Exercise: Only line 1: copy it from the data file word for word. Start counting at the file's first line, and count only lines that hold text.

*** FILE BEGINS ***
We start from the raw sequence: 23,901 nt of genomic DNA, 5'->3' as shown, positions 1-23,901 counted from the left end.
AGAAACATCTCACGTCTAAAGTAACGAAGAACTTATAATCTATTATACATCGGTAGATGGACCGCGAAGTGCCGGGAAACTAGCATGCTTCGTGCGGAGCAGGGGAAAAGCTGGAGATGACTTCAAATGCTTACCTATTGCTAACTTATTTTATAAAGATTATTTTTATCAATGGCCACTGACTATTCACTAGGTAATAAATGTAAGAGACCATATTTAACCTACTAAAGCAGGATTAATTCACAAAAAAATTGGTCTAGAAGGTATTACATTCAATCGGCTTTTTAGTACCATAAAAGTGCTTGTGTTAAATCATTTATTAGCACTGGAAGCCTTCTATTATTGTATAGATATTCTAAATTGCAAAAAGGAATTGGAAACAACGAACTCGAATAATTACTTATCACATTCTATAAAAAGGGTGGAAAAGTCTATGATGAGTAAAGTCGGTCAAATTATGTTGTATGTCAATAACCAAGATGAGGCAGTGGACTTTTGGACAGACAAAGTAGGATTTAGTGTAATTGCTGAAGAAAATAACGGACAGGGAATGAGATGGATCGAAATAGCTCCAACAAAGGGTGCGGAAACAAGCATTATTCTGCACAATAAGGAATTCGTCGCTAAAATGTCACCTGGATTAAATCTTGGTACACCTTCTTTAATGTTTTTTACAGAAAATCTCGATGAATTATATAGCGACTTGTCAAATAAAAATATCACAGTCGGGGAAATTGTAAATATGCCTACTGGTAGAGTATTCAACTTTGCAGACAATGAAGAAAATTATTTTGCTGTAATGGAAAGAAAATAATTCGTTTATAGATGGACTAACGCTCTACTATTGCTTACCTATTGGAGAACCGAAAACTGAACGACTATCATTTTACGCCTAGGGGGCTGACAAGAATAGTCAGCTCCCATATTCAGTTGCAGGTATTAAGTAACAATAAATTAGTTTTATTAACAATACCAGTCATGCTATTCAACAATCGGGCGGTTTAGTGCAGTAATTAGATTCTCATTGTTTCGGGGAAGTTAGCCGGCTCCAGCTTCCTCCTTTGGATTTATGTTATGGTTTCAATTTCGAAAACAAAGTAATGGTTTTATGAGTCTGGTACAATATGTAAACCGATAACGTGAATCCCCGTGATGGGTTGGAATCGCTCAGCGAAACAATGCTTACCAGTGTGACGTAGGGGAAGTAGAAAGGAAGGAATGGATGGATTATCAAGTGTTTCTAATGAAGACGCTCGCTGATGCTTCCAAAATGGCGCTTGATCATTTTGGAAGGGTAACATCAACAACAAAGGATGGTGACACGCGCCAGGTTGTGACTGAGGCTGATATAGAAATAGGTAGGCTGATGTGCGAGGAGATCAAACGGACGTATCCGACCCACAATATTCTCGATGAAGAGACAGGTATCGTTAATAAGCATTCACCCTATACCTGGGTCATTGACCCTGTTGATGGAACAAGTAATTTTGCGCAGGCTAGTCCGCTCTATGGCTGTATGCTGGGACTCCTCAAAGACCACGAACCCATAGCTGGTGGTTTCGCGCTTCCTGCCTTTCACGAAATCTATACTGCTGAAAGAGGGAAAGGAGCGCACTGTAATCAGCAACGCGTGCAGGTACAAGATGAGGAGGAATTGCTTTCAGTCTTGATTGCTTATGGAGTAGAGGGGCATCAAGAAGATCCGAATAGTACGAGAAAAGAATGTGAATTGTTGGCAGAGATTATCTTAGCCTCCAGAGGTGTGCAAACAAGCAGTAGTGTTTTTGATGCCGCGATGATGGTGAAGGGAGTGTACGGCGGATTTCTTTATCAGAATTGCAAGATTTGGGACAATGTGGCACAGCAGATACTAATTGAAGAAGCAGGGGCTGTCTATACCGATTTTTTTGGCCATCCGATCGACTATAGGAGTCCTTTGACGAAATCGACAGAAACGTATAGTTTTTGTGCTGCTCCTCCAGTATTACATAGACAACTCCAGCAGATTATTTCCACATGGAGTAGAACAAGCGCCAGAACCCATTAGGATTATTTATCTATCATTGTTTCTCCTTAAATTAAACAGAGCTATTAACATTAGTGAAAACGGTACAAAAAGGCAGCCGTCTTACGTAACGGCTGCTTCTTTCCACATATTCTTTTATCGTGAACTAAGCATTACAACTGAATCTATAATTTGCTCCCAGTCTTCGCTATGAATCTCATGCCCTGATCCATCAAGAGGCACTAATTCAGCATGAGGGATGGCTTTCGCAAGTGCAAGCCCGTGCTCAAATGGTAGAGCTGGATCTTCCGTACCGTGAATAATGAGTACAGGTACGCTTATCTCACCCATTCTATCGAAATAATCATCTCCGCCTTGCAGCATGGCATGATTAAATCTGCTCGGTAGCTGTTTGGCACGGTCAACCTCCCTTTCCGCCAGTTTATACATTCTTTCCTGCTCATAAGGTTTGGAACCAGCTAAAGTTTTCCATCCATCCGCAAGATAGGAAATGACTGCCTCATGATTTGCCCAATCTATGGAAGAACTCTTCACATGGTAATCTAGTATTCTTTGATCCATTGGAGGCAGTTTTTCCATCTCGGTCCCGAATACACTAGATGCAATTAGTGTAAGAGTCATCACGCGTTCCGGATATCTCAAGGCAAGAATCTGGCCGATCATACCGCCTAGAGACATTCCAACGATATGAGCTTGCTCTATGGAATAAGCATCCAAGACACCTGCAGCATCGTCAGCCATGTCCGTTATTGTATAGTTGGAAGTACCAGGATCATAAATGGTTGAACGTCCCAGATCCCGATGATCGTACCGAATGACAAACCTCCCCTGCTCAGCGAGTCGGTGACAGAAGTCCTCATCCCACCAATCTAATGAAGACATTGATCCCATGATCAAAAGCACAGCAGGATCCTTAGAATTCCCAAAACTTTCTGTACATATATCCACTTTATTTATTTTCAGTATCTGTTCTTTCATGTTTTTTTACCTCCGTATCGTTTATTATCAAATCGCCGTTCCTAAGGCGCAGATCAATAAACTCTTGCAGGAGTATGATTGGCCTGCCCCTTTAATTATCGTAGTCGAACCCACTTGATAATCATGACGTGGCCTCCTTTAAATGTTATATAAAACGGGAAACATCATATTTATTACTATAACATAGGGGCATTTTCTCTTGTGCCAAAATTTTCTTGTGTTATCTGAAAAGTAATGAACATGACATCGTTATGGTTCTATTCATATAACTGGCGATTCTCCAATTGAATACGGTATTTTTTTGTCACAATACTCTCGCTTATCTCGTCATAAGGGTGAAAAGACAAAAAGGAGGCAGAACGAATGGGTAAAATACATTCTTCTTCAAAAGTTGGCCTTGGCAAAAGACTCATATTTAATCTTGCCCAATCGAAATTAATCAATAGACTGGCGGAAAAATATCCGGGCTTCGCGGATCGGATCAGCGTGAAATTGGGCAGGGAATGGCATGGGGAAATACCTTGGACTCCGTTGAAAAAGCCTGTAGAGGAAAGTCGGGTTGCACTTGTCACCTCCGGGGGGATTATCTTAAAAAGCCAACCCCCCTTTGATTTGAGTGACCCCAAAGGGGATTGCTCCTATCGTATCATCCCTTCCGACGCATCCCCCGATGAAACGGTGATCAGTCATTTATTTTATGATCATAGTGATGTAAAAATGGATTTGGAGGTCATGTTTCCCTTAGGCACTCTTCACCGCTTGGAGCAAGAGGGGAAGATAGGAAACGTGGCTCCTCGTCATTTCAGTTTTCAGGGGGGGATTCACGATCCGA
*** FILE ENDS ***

We start from the raw sequence: 23,901 nt of genomic DNA, 5'->3' as shown, positions 1-23,901 counted from the left end.